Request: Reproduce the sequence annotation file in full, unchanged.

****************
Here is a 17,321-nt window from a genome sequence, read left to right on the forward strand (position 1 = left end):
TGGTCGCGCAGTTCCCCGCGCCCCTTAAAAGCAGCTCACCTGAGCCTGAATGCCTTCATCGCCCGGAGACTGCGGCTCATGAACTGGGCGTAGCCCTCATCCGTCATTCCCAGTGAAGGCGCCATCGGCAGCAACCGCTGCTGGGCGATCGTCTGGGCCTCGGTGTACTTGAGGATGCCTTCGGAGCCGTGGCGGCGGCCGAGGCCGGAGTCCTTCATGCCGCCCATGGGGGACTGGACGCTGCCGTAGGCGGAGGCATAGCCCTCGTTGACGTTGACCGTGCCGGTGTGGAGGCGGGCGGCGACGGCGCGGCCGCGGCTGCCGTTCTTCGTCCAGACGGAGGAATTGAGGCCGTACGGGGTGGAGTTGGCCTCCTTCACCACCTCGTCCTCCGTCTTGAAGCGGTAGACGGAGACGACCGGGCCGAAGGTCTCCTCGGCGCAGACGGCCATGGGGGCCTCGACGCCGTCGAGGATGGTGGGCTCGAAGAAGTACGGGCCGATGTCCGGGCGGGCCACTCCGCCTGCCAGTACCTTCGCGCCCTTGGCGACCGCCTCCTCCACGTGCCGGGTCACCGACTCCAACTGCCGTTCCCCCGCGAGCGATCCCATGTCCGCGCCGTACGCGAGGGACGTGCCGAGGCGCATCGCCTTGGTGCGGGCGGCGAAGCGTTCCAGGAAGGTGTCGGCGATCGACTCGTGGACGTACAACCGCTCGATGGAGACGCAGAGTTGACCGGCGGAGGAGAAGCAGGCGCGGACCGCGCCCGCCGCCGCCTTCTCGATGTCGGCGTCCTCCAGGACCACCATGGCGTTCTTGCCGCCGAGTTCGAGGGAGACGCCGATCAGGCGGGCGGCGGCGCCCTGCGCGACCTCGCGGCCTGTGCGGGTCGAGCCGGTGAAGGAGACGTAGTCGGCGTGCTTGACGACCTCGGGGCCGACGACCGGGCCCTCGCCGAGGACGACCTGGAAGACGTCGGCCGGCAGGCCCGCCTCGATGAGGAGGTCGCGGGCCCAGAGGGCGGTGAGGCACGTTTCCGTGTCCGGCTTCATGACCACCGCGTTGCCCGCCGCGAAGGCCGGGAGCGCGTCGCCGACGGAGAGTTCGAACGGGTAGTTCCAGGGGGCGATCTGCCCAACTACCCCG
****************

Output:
Here is a 17,321-nt window from a genome sequence, read left to right on the forward strand (position 1 = left end):
TGGTCGCGCAGTTCCCCGCGCCCCTTAAAAGCAGCTCACCTGAGCCTGAATGCCTTCATCGCCCGGAGACTGCGGCTCATGAACTGGGCGTAGCCCTCATCCGTCATTCCCAGTGAAGGCGCCATCGGCAGCAACCGCTGCTGGGCGATCGTCTGGGCCTCGGTGTACTTGAGGATGCCTTCGGAGCCGTGGCGGCGGCCGAGGCCGGAGTCCTTCATGCCGCCCATGGGGGACTGGACGCTGCCGTAGGCGGAGGCATAGCCCTCGTTGACGTTGACCGTGCCGGTGTGGAGGCGGGCGGCGACGGCGCGGCCGCGGCTGCCGTTCTTCGTCCAGACGGAGGAATTGAGGCCGTACGGGGTGGAGTTGGCCTCCTTCACCACCTCGTCCTCCGTCTTGAAGCGGTAGACGGAGACGACCGGGCCGAAGGTCTCCTCGGCGCAGACGGCCATGGGGGCCTCGACGCCGTCGAGGATGGTGGGCTCGAAGAAGTACGGGCCGATGTCCGGGCGGGCCACTCCGCCTGCCAGTACCTTCGCGCCCTTGGCGACCGCCTCCTCCACGTGCCGGGTCACCGACTCCAACTGCCGTTCCCCCGCGAGCGATCCCATGTCCGCGCCGTACGCGAGGGACGTGCCGAGGCGCATCGCCTTGGTGCGGGCGGCGAAGCGTTCCAGGAAGGTGTCGGCGATCGACTCGTGGACGTACAACCGCTCGATGGAGACGCAGAGTTGACCGGCGGAGGAGAAGCAGGCGCGGACCGCGCCCGCCGCCGCCTTCTCGATGTCGGCGTCCTCCAGGACCACCATGGCGTTCTTGCCGCCGAGTTCGAGGGAGACGCCGATCAGGCGGGCGGCGGCGCCCTGCGCGACCTCGCGGCCTGTGCGGGTCGAGCCGGTGAAGGAGACGTAGTCGGCGTGCTTGACGACCTCGGGGCCGACGACCGGGCCCTCGCCGAGGACGACCTGGAAGACGTCGGCCGGCAGGCCCGCCTCGATGAGGAGGTCGCGGGCCCAGAGGGCGGTGAGGCACGTTTCCGTGTCCGGCTTCATGACCACCGCGTTGCCCGCCGCGAAGGCCGGGAGCGCGTCGCCGACGGAGAGTTCGAACGGGTAGTTCCAGGGGGCGATCTGCCCAACTACCCCG